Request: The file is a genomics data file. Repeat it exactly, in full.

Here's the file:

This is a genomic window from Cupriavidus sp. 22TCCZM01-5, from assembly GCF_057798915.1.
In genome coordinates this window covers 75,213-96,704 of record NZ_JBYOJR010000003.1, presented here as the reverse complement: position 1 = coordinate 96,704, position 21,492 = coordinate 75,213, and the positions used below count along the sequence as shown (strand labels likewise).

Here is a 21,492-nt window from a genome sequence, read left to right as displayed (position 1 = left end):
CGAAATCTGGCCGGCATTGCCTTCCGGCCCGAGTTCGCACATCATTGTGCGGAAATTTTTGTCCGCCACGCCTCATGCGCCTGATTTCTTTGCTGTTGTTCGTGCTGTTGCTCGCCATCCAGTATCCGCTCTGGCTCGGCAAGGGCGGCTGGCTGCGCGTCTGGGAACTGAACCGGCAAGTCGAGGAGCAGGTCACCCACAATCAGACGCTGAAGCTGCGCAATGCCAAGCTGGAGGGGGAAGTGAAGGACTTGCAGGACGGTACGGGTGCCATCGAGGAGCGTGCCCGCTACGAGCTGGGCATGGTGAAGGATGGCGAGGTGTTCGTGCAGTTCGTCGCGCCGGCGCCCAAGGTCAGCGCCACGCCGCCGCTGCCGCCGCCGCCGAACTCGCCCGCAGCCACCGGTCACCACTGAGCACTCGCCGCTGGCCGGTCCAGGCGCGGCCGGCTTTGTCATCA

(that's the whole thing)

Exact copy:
This is a genomic window from Cupriavidus sp. 22TCCZM01-5, from assembly GCF_057798915.1.
In genome coordinates this window covers 75,213-96,704 of record NZ_JBYOJR010000003.1, presented here as the reverse complement: position 1 = coordinate 96,704, position 21,492 = coordinate 75,213, and the positions used below count along the sequence as shown (strand labels likewise).

Here is a 21,492-nt window from a genome sequence, read left to right as displayed (position 1 = left end):
CGAAATCTGGCCGGCATTGCCTTCCGGCCCGAGTTCGCACATCATTGTGCGGAAATTTTTGTCCGCCACGCCTCATGCGCCTGATTTCTTTGCTGTTGTTCGTGCTGTTGCTCGCCATCCAGTATCCGCTCTGGCTCGGCAAGGGCGGCTGGCTGCGCGTCTGGGAACTGAACCGGCAAGTCGAGGAGCAGGTCACCCACAATCAGACGCTGAAGCTGCGCAATGCCAAGCTGGAGGGGGAAGTGAAGGACTTGCAGGACGGTACGGGTGCCATCGAGGAGCGTGCCCGCTACGAGCTGGGCATGGTGAAGGATGGCGAGGTGTTCGTGCAGTTCGTCGCGCCGGCGCCCAAGGTCAGCGCCACGCCGCCGCTGCCGCCGCCGCCGAACTCGCCCGCAGCCACCGGTCACCACTGAGCACTCGCCGCTGGCCGGTCCAGGCGCGGCCGGCTTTGTCATCA